The concern about tight supplies and the fact that we find that ours must run at near record pace to keep up with demand is raising concerns that the tropical activity in the gulf could cause another price spike especially as global oil inventories reportedly are at an 8-year low. Tropical Storm Harold has formed in Texas but so far the market feels that it will do little to impact supply and demand movements. Rising bond yields have been negative for oil.
Oil also sold off on hopes of a positive conclusion of talks between Iraq and Turkey to discuss several issues including the resumption of oil exports through the Ceyhan pipeline in the Turkish Mediterranean. Yet it appears this morning that there is no agreement to resume action through that pipeline.
Yet OPEC continues to follow through with their promised production cut. OPEC’s July crude oil production fell to 27.79 million b/d which was down -900,000 b/d and a ans a 1and 3/4 year low. Reuters reported that, “The ministers discussed oil and energy relations in Ankara, a statement from the Iraqi oil ministry said on Tuesday, but it did not say whether a resumption of exports via the Ceyhan oil terminal was discussed. Turkey halted Iraq’s 450,000 barrels per day (bpd) of exports – roughly 0.5% of global supply – through the northern Iraq-Turkey pipeline in March after an International Chamber of Commerce arbitration ruling.” It is interesting to note that Iraq’s oil demand rose to an all-time high.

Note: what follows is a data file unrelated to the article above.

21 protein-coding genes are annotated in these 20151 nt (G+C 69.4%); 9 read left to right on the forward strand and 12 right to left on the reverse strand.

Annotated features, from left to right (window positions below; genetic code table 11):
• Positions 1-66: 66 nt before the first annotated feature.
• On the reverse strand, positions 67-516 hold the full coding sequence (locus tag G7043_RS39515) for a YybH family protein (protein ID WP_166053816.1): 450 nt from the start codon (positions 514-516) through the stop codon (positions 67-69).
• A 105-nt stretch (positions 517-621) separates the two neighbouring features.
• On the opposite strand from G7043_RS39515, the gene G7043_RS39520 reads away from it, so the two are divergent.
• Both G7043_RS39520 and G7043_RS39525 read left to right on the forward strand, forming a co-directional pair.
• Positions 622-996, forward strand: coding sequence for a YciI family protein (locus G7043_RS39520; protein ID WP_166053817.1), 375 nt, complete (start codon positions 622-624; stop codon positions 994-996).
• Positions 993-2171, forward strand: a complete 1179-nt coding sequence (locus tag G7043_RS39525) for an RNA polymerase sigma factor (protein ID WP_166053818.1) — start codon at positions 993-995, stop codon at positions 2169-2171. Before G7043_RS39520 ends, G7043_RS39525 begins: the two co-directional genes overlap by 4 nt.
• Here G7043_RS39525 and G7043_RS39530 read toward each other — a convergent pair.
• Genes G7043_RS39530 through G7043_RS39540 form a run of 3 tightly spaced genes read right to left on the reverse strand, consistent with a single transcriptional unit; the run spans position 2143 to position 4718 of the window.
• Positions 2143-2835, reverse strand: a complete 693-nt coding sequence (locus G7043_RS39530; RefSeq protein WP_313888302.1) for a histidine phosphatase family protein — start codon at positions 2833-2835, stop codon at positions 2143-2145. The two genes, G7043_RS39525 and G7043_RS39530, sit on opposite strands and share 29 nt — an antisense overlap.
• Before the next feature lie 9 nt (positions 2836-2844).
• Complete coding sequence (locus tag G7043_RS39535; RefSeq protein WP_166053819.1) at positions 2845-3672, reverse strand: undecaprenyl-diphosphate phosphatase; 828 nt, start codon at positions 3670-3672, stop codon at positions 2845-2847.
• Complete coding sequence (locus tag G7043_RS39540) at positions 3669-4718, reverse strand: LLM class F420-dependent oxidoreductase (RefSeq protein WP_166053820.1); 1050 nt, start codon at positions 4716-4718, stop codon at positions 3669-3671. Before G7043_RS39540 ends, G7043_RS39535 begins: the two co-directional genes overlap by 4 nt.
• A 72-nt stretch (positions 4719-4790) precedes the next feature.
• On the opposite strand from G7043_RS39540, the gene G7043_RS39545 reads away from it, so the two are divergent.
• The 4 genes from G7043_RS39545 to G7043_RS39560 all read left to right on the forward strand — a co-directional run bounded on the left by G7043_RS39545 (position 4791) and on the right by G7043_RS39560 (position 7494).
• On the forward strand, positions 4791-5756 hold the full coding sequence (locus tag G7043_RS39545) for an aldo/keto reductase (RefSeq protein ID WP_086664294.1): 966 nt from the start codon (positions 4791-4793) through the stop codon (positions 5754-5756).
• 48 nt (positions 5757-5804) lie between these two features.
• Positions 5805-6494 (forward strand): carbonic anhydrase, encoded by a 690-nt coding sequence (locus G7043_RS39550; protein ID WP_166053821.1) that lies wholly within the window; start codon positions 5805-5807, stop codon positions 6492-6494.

Diesel supplies are tight even as we may have seen a short-term peak from record refining cracks. But as Macquarie points out that the market is preparing for Europe’s first winter without Russian gasoil. They say that the market is clearly still worried about the Euro natural gas situation. The severity of 23/24 northern hemisphere winter will largely drive positioning further down the curve. New Refinery capacity coming online has yet to make a difference in US/Europe.
The BBC reported that the prospect of a possible strike at a liquefied natural gas (LNG) plant in Australia has pushed wholesale gas prices up in Europe. The Offshore Alliance union warned that a strike at the Northwest Shelf facility could start as early as 2 September if no deal on pay is reached. Benchmark gas prices for the EU and UK rose around 10% on Monday, according to Bloomberg. Prices soared after Russia’s invasion of Ukraine but have since fallen. There are fears that strike action at Woodside Energy Group’s Northwest Shelf facility could cause disruption to shipments of LNG from Australia, which is a key global supplier.
In the US natural gas production did fall slightly to 101.7 BCF’s from 101.8 BCF’s in July the bullish case is going to be dependent on weather. We suggest putting on bullish strategies for the winter. Price spike could happen if this winter is more of a anormal winter. The pre-shoulder season is the time to hedge.
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Senior Market Analyst & Author of The Energy Report